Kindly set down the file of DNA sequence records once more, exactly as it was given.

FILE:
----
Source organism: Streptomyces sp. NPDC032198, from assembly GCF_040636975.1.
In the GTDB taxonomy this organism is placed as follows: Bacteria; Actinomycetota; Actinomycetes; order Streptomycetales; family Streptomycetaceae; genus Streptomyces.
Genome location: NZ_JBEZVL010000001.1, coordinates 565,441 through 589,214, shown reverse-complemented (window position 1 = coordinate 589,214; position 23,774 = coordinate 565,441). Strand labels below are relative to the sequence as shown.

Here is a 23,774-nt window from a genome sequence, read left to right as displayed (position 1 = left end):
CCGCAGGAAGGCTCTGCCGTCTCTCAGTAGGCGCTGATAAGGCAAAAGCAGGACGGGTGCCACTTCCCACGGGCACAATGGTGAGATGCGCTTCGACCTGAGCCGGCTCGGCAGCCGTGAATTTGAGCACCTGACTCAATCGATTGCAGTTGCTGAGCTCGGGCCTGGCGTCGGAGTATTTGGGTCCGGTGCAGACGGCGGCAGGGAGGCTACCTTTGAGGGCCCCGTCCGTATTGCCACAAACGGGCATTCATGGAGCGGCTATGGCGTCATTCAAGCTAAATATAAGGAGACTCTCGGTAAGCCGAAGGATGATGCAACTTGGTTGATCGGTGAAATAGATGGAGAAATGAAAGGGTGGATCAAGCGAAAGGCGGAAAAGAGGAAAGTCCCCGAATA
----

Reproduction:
Source organism: Streptomyces sp. NPDC032198, from assembly GCF_040636975.1.
In the GTDB taxonomy this organism is placed as follows: Bacteria; Actinomycetota; Actinomycetes; order Streptomycetales; family Streptomycetaceae; genus Streptomyces.
Genome location: NZ_JBEZVL010000001.1, coordinates 565,441 through 589,214, shown reverse-complemented (window position 1 = coordinate 589,214; position 23,774 = coordinate 565,441). Strand labels below are relative to the sequence as shown.

Here is a 23,774-nt window from a genome sequence, read left to right as displayed (position 1 = left end):
CCGCAGGAAGGCTCTGCCGTCTCTCAGTAGGCGCTGATAAGGCAAAAGCAGGACGGGTGCCACTTCCCACGGGCACAATGGTGAGATGCGCTTCGACCTGAGCCGGCTCGGCAGCCGTGAATTTGAGCACCTGACTCAATCGATTGCAGTTGCTGAGCTCGGGCCTGGCGTCGGAGTATTTGGGTCCGGTGCAGACGGCGGCAGGGAGGCTACCTTTGAGGGCCCCGTCCGTATTGCCACAAACGGGCATTCATGGAGCGGCTATGGCGTCATTCAAGCTAAATATAAGGAGACTCTCGGTAAGCCGAAGGATGATGCAACTTGGTTGATCGGTGAAATAGATGGAGAAATGAAAGGGTGGATCAAGCGAAAGGCGGAAAAGAGGAAAGTCCCCGAATA